The AMPV ME simulator will prepare trainees for the sustainment challenges of medical equipment that occur in harsh conditions. It can mimic complications caused by shock and vibrations due to rough terrain, extreme temperatures, limited access to reliable electricity, and environmental contaminants such as dust and sand. A recent study that tested 34 vital medical devices under extreme conditions of temperature, humidity, altitude, and vibration found that 32% of the devices failed at least one environmental test and required operator troubleshooting to regain operational status. The frequent failure of these devices makes it essential for trainees to learn how to make in-situ repairs in often turbulent environments. This simulator facilitates realistic scenarios for understanding how to operate, evaluate, and repair all critical medical equipment needed to support life for the length of the simulated journey.
Phase II, which began in June 2021 and is scheduled to be completed in December 2022, has applied the lessons learned in Phase I to building a second training simulator. This unit will train personnel to work out of a mobile surgical unit vehicle that can move to sites of pandemics, earthquakes, tsunamis, and other natural disasters. A mobile surgical unit is essentially an operating room that can travel anywhere it is needed for medical personnel to conduct surgery and other complex medical procedures when timely medical evacuations are not possible. This simulator is being designed to train mobile field surgical and treatment personnel to provide surgical medical care and surgical medical equipment maintenance.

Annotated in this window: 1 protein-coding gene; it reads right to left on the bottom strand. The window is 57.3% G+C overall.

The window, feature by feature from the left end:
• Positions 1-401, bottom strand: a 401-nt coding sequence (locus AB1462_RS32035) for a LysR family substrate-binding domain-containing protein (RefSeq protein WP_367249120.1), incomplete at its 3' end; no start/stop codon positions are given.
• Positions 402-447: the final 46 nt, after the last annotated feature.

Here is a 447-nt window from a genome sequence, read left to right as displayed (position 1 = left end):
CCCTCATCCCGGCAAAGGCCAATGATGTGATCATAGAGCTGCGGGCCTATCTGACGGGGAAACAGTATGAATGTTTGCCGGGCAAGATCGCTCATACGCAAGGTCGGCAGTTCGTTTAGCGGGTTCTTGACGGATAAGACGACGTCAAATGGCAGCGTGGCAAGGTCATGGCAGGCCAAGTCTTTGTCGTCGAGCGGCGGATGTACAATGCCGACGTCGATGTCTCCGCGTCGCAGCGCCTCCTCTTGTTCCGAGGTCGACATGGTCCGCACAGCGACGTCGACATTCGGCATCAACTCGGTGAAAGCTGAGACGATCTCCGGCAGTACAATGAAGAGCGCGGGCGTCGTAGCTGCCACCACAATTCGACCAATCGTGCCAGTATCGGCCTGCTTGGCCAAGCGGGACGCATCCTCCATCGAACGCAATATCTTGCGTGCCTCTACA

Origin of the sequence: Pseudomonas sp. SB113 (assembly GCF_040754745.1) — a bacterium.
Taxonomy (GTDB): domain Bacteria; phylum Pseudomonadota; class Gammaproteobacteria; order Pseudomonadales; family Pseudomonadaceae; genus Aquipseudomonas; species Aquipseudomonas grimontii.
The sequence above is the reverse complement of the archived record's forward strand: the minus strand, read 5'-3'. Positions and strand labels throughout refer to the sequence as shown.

The simulator will allow trainees to practice loading/unloading and treating patients, as well as operating and maintaining the medical equipment. Like the simulated AMPV ME, the simulated mobile surgical unit will contain replicas of complex and sensitive medical equipment that can incur damage and other maintenance issues where key medical device spare parts or replacement components are unavailable. With limited space inside a surgical unit, and the need for quick set-up to treat critical patients, the simulator can mimic the conditions in which trainees must learn to function. The project team is designing modular components that replicate various medical treatments and surgical procedures. These components will ensure that trainees learn to troubleshoot and resolve medical device and equipment maintenance issues that happen during cross-country mobility and extreme weather.
While hands-on learning with real patients and medical equipment cannot be completely replaced, simulation training establishes a safe environment that allows trainees to learn from procedural mistakes without fear of harming patients. Simulation training equips trainees with the confidence to manage similar real-life scenarios, including equipment failure and repair.
The simulators will benefit the DOD by producing more highly trained MEDEVAC personnel, bettering patient care, increasing survival rates for injured service members, enhancing operational readiness for medical equipment and devices, reducing healthcare costs, and lowering total equipment lifecycle costs. This initiative’s realistic training environment can be applied to a wide range of other MEDEVAC platforms and training programs across the DOD.